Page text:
Maybe a company like Isilon Systems, which has had it shares of ups and downs in the last 12 months, is a better barometer. The clustered storage space in which it plays is a good overall measure of storage spending and customer confidence. And though Isilon has largely weathered some tough times, it's unclear how it and other midsized storage vendors will come through this current economic period.
This article does a good job capturing the pervading sense of uncertainty, as we all wait to see how bad the mortgage crisis really is, or if another Bear Stearns is lurking in Wall Street's midst. Does it really matter if storage vendors begin deriving more revenue from software and services than hardware -- isn't that what big guys like EMC, NetApp, and IBM have been building toward?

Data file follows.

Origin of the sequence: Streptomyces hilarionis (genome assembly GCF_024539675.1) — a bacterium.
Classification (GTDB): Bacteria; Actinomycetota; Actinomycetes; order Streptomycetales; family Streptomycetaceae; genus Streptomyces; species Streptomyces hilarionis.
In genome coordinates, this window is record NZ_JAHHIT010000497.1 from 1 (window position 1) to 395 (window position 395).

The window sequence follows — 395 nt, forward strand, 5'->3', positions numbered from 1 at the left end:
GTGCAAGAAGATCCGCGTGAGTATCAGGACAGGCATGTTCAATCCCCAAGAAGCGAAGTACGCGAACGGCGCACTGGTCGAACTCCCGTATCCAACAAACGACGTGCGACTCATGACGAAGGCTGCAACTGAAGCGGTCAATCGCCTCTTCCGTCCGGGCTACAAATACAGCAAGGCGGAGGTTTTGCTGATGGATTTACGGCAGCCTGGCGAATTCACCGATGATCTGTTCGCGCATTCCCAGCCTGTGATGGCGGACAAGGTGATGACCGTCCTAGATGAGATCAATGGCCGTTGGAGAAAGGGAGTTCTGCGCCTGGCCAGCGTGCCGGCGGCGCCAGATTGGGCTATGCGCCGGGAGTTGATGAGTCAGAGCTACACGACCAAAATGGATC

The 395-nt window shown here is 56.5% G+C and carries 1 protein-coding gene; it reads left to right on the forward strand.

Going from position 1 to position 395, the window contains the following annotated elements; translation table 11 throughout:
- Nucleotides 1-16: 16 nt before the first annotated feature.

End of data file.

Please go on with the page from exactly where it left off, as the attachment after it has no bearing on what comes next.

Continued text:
Take this to the bank: There's more churn ahead -- not just in my gut after opening my 401(k) statements, but in a market where costs are rising, demand is slowing, and fear is rampant.
Those aren't such welcome bellwethers either.